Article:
Little honesty in social care debate

So, the political mud-slinging has begun in earnest. As the Conservatives, Labour and Liberal Democrats all strive to tell you how bad the others are (or would be), reasoned debate goes out of the window.

The Tories have landed the first blow, accusing Labour of planning a £20,000 “Death Tax” to be levied on all estates after death.

To ram the point home, a new poster was revealed depicting a gravestone engraved with ‘RIP Off’ (see what they did there?) and the slogan: ‘Now Gordon wants £20,000 when you die.’

Health secretary Andy Burnham has rejected this accusation (or hinted that the party is planning it, depending on which paper you read), saying that “firm proposals” will be set out before the election – one assumes he means the White Paper on adult social care funding, which is still being promised, although time is fast running out if it is to appear before the election.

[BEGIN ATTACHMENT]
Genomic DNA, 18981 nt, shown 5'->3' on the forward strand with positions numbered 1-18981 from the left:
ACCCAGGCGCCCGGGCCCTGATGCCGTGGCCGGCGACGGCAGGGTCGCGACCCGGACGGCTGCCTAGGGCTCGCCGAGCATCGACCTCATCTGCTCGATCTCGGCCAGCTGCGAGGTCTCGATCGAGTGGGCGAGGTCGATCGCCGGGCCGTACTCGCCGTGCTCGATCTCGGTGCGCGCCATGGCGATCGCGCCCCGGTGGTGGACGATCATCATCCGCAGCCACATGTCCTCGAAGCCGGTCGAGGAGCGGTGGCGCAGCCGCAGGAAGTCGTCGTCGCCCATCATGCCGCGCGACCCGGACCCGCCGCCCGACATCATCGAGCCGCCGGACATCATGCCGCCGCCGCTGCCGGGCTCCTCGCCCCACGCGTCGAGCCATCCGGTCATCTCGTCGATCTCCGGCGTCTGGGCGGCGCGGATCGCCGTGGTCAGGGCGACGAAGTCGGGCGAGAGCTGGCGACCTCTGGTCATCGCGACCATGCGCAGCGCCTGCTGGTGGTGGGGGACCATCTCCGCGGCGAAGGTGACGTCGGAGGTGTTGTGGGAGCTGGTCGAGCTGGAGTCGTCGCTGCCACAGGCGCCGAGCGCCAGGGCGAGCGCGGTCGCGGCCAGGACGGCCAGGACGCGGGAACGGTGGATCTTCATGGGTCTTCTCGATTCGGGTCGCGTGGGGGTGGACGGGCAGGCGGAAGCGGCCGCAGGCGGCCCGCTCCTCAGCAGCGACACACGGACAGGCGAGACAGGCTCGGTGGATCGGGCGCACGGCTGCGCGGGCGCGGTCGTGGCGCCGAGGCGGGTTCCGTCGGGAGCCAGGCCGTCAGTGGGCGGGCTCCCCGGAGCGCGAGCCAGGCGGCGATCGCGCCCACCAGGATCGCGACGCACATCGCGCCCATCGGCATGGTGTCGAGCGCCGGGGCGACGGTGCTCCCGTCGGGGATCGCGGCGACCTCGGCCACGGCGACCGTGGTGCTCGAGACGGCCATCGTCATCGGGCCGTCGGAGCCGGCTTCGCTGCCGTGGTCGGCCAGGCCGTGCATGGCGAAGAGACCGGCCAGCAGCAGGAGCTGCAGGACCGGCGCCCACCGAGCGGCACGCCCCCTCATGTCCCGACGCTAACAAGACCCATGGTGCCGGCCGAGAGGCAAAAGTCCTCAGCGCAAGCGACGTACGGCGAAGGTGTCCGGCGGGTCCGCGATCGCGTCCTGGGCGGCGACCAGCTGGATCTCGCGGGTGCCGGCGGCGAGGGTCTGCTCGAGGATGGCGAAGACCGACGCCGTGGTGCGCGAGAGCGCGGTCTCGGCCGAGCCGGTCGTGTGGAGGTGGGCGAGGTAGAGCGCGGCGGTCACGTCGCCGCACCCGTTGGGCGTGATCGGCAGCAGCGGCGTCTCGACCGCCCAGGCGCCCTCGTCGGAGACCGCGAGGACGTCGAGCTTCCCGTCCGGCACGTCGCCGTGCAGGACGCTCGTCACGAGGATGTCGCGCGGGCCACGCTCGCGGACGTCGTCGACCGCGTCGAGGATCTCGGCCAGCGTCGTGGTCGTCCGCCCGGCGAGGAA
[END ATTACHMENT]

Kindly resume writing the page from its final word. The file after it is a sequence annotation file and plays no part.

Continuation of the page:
Currently, Labour is sticking to its line that it is considering the outcomes of the Big Care Debate, which took place last autumn after the release of the green paper on the future of adult social care funding.

The Conservatives have said even less, apart from their £8,000 voluntary insurance scheme.

Responding to this, another other related stories, Stephen Burke, chief executive of Counsel and Care, a charity that works with older people, their families and carers, has appealed for an “honest and serious” debate that recognises that better care will cost more, and that radical reform and proper funding is required.

While many people in the social care sector will agree wholeheartedly with that call, the chances of such a debate happening are virtually nil.

Also, any hopes of a cross-party consensus on the future of social care – something various social care commentators have called for – now appear dead and buried.

With the parties now getting into the swing of electioneering, everything they say will be geared to getting your vote. So a reasoned debate on the future of care funding will not happen, because it will require some tough – i.e. not popular – decisions to be made, if a crisis of care is to be averted. No politician is going to say anything that might lose them votes.

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Filed under adult social care, Social care funding

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